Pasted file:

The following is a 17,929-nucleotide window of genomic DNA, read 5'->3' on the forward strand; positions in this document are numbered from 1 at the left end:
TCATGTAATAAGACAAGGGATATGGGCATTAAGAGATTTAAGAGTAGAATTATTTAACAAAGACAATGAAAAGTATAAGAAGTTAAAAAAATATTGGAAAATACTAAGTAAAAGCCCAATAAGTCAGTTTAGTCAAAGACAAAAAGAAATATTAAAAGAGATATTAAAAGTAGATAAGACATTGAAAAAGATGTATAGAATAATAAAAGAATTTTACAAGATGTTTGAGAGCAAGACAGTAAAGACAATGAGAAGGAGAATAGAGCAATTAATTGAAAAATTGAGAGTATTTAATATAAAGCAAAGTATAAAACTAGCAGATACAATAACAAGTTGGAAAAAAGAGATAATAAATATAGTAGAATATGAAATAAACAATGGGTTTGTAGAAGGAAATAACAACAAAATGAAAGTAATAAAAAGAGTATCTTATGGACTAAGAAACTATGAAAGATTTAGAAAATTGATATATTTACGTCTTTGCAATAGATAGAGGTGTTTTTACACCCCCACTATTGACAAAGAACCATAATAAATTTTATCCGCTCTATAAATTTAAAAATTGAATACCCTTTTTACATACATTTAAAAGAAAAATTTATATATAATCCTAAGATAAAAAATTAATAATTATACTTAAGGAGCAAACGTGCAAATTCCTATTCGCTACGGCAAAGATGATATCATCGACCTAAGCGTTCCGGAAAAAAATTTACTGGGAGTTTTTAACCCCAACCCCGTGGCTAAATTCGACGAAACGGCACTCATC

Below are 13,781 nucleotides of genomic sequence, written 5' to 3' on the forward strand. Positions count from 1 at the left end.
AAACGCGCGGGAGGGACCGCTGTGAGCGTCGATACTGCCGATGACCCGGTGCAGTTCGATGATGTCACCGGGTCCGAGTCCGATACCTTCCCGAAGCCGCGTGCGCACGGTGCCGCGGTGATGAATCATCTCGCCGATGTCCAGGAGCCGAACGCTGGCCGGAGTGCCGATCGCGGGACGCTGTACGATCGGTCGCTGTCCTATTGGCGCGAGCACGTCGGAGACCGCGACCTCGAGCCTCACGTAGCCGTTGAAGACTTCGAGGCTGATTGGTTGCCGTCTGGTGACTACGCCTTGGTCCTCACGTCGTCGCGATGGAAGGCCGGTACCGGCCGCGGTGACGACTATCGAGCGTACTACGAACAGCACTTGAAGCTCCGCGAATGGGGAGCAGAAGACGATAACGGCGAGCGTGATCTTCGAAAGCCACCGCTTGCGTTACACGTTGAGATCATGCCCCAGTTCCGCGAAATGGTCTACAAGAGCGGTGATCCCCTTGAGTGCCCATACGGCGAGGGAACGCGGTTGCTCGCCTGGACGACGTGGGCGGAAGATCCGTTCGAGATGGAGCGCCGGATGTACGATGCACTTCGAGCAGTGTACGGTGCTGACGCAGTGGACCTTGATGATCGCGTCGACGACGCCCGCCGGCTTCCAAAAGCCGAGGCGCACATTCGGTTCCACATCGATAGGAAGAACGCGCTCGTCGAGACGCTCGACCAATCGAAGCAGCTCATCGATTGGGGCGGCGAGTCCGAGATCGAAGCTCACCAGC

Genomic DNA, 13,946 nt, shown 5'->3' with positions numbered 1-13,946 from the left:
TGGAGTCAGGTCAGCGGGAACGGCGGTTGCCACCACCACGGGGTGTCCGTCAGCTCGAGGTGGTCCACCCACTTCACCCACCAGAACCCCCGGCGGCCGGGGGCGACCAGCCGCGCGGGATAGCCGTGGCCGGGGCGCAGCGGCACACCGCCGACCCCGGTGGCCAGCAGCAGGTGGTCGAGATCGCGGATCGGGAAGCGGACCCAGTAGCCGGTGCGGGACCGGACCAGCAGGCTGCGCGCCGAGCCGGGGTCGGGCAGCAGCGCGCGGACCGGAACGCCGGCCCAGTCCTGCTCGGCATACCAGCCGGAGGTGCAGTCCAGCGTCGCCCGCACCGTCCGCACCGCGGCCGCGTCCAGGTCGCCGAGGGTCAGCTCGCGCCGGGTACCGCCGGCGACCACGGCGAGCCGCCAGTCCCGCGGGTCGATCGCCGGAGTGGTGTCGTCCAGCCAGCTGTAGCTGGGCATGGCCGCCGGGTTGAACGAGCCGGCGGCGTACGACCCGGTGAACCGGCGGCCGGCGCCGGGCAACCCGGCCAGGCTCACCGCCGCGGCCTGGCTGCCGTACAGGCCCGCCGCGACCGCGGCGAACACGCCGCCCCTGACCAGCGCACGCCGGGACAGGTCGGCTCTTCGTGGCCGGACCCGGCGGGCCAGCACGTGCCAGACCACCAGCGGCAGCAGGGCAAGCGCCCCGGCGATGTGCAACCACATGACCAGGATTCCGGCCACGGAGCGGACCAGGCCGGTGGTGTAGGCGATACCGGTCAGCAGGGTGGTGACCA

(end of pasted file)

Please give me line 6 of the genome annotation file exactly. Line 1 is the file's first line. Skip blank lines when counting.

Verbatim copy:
TGGAGTCAGGTCAGCGGGAACGGCGGTTGCCACCACCACGGGGTGTCCGTCAGCTCGAGGTGGTCCACCCACTTCACCCACCAGAACCCCCGGCGGCCGGGGGCGACCAGCCGCGCGGGATAGCCGTGGCCGGGGCGCAGCGGCACACCGCCGACCCCGGTGGCCAGCAGCAGGTGGTCGAGATCGCGGATCGGGAAGCGGACCCAGTAGCCGGTGCGGGACCGGACCAGCAGGCTGCGCGCCGAGCCGGGGTCGGGCAGCAGCGCGCGGACCGGAACGCCGGCCCAGTCCTGCTCGGCATACCAGCCGGAGGTGCAGTCCAGCGTCGCCCGCACCGTCCGCACCGCGGCCGCGTCCAGGTCGCCGAGGGTCAGCTCGCGCCGGGTACCGCCGGCGACCACGGCGAGCCGCCAGTCCCGCGGGTCGATCGCCGGAGTGGTGTCGTCCAGCCAGCTGTAGCTGGGCATGGCCGCCGGGTTGAACGAGCCGGCGGCGTACGACCCGGTGAACCGGCGGCCGGCGCCGGGCAACCCGGCCAGGCTCACCGCCGCGGCCTGGCTGCCGTACAGGCCCGCCGCGACCGCGGCGAACACGCCGCCCCTGACCAGCGCACGCCGGGACAGGTCGGCTCTTCGTGGCCGGACCCGGCGGGCCAGCACGTGCCAGACCACCAGCGGCAGCAGGGCAAGCGCCCCGGCGATGTGCAACCACATGACCAGGATTCCGGCCACGGAGCGGACCAGGCCGGTGGTGTAGGCGATACCGGTCAGCAGGGTGGTGACCA